Lower Cholesterol Targets Urged
NIH Panel Endorses More Aggressive Strategy
By Rob Stein
Washington Post Staff Writer
Tuesday, July 13, 2004; Page A01
Millions of Americans should consider trying to drive their cholesterol levels lower than had been previously recommended, the government said yesterday, endorsing a more aggressive strategy for fighting heart disease, the nation's leading killer.
People at high risk for heart attack or stroke should explore with their doctor the option of taking higher doses of cholesterol-lowering drugs to cut their level of "bad" cholesterol below current targets, according to the National Cholesterol Education Program of the National Institutes of Health, which sets federal standards for preventing cardiovascular disease.
"The lower, the better, for high-risk people," said Scott M. Grundy of the University of Texas Southwestern Medical Center at Dallas, who chaired the panel that produced the guidelines. "That's the message."
By focusing attention on the benefits of reaching ultra-low cholesterol levels, the new guidelines are expected to intensify treatment of patients at the greatest risk and also push millions of others to begin treatment to lower their cholesterol, experts said.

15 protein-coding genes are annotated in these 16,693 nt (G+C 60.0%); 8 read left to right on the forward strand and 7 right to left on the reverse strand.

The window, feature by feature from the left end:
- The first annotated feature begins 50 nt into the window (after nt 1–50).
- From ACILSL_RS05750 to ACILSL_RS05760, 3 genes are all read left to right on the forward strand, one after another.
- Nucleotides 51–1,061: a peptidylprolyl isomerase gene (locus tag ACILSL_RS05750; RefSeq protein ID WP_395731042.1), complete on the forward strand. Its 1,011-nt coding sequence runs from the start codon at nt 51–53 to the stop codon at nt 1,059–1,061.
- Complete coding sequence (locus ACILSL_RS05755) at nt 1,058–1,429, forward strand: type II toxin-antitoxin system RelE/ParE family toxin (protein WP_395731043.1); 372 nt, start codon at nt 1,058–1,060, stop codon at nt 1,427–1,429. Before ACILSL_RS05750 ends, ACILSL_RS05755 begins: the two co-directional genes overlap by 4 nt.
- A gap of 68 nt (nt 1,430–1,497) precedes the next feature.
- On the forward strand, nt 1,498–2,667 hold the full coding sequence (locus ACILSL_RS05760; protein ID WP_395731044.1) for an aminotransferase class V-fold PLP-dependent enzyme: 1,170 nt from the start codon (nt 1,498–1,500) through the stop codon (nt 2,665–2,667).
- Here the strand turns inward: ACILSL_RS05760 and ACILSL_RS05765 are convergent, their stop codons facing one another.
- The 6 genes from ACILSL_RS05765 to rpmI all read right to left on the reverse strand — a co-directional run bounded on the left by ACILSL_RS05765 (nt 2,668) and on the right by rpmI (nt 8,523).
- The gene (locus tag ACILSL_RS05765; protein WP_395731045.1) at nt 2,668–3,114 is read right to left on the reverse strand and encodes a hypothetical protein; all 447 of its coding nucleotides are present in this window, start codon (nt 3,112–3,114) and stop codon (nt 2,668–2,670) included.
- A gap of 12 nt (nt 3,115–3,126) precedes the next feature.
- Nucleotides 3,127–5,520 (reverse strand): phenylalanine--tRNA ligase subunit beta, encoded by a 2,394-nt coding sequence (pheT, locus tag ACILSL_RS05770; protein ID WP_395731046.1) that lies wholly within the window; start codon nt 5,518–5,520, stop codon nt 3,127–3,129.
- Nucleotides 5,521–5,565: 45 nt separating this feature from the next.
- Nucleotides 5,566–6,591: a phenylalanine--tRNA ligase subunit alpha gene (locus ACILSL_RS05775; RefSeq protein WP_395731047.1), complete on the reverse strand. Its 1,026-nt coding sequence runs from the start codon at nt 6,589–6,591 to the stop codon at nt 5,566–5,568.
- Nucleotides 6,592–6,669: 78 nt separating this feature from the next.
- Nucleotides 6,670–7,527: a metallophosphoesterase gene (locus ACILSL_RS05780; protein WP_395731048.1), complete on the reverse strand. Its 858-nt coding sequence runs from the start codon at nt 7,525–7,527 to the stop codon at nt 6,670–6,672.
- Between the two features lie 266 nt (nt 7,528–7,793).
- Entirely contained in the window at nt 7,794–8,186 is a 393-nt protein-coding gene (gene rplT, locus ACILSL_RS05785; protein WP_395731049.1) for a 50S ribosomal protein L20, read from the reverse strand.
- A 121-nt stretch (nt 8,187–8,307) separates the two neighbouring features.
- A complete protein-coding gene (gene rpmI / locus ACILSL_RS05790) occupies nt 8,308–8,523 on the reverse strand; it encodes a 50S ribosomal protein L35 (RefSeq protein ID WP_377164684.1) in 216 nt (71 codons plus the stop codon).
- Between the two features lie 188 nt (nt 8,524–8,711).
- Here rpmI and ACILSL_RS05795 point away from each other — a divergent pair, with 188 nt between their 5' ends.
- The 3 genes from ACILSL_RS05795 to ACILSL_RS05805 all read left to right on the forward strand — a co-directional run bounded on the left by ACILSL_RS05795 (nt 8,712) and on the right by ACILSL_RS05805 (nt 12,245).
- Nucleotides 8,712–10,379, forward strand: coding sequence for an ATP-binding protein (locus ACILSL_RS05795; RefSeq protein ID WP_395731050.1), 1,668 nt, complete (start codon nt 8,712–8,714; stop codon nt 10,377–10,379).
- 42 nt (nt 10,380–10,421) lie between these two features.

"It's an important step forward," said Christie M. Ballantyne, a cardiologist at Baylor College of Medicine in Houston. "This affects millions of Americans and if implemented should lead to marked benefits by reducing heart attacks and strokes."
The move could mark the start of an eventual lowering of target cholesterol levels for all groups if research shows similar benefits for people at lower risk, experts said.
Evidence has been mounting that the lower cholesterol levels drop, the greater the benefit, and some doctors have begun treating cholesterol more aggressively. But this is the first time the government has validated the approach.
Heart disease is by far the nation's No. 1 cause of death, killing about 1.5 million Americans every year. High cholesterol increases the risk for heart attacks and strokes by accumulating inside arteries, narrowing passageways supplying blood to the heart and brain, and increasing the risk of a blood clot.
Because of growing evidence that lower cholesterol levels are healthier, the National Cholesterol Education Program convened the nine-member panel to review five major studies published since the last guidelines were issued in 2001.
In a paper published in today's issue of the journal Circulation, the panel created a new category of patients who should be considered at very high risk and recommended they consider lowering their levels of bad, or LDL (low-density lipoprotein), cholesterol to below 70. Previous guidelines said they should cut LDL to 100 or less.
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